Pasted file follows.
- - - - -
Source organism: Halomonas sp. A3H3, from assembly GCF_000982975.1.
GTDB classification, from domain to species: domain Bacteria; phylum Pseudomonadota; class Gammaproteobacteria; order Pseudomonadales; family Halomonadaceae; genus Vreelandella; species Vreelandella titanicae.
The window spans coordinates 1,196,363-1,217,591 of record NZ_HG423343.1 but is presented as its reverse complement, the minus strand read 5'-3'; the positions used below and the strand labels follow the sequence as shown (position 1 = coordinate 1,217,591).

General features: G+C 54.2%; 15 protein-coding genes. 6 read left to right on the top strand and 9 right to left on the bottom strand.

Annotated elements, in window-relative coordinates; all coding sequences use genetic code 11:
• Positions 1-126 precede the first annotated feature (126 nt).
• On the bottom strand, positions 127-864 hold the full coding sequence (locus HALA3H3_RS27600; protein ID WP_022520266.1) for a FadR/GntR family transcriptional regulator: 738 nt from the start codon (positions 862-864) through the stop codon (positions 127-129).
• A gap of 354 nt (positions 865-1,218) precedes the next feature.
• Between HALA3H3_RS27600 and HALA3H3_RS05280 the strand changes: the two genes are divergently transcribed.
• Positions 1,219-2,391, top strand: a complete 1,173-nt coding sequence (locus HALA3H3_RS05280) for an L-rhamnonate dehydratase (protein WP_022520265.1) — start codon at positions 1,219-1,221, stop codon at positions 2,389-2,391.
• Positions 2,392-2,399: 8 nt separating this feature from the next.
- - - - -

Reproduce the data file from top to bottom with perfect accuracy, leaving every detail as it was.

Source organism: Halomonas sp. A3H3, from assembly GCF_000982975.1.
GTDB classification, from domain to species: domain Bacteria; phylum Pseudomonadota; class Gammaproteobacteria; order Pseudomonadales; family Halomonadaceae; genus Vreelandella; species Vreelandella titanicae.
The window spans coordinates 1,196,363-1,217,591 of record NZ_HG423343.1 but is presented as its reverse complement, the minus strand read 5'-3'; the positions used below and the strand labels follow the sequence as shown (position 1 = coordinate 1,217,591).

General features: G+C 54.2%; 15 protein-coding genes. 6 read left to right on the top strand and 9 right to left on the bottom strand.

Annotated elements, in window-relative coordinates; all coding sequences use genetic code 11:
• Positions 1-126 precede the first annotated feature (126 nt).
• On the bottom strand, positions 127-864 hold the full coding sequence (locus HALA3H3_RS27600; protein ID WP_022520266.1) for a FadR/GntR family transcriptional regulator: 738 nt from the start codon (positions 862-864) through the stop codon (positions 127-129).
• A gap of 354 nt (positions 865-1,218) precedes the next feature.
• Between HALA3H3_RS27600 and HALA3H3_RS05280 the strand changes: the two genes are divergently transcribed.
• Positions 1,219-2,391, top strand: a complete 1,173-nt coding sequence (locus HALA3H3_RS05280) for an L-rhamnonate dehydratase (protein WP_022520265.1) — start codon at positions 1,219-1,221, stop codon at positions 2,389-2,391.
• Positions 2,392-2,399: 8 nt separating this feature from the next.